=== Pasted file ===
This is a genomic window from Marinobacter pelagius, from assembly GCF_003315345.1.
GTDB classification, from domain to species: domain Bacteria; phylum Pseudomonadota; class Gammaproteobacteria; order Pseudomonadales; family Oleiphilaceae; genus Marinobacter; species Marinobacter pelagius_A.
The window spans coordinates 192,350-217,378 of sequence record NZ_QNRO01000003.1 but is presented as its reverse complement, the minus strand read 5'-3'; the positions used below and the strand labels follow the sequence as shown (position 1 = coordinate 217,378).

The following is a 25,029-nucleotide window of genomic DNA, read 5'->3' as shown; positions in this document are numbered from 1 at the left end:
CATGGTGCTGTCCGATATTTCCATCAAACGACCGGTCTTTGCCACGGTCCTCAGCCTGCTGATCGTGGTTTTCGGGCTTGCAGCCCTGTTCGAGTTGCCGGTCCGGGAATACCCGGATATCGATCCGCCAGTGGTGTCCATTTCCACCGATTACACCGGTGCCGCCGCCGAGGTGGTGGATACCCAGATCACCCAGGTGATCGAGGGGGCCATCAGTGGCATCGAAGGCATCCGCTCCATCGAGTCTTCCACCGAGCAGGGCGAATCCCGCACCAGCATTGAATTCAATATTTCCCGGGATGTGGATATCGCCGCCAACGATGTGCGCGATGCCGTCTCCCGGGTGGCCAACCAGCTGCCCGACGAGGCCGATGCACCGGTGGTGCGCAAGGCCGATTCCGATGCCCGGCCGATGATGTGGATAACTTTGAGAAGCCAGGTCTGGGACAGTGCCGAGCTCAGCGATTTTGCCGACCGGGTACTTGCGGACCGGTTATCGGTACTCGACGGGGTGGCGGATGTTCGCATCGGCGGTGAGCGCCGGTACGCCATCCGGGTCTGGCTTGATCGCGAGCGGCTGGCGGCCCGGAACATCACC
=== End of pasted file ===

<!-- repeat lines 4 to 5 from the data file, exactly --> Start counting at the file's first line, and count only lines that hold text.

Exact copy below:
The following is a 25,029-nucleotide window of genomic DNA, read 5'->3' as shown; positions in this document are numbered from 1 at the left end:
CATGGTGCTGTCCGATATTTCCATCAAACGACCGGTCTTTGCCACGGTCCTCAGCCTGCTGATCGTGGTTTTCGGGCTTGCAGCCCTGTTCGAGTTGCCGGTCCGGGAATACCCGGATATCGATCCGCCAGTGGTGTCCATTTCCACCGATTACACCGGTGCCGCCGCCGAGGTGGTGGATACCCAGATCACCCAGGTGATCGAGGGGGCCATCAGTGGCATCGAAGGCATCCGCTCCATCGAGTCTTCCACCGAGCAGGGCGAATCCCGCACCAGCATTGAATTCAATATTTCCCGGGATGTGGATATCGCCGCCAACGATGTGCGCGATGCCGTCTCCCGGGTGGCCAACCAGCTGCCCGACGAGGCCGATGCACCGGTGGTGCGCAAGGCCGATTCCGATGCCCGGCCGATGATGTGGATAACTTTGAGAAGCCAGGTCTGGGACAGTGCCGAGCTCAGCGATTTTGCCGACCGGGTACTTGCGGACCGGTTATCGGTACTCGACGGGGTGGCGGATGTTCGCATCGGCGGTGAGCGCCGGTACGCCATCCGGGTCTGGCTTGATCGCGAGCGGCTGGCGGCCCGGAACATCACC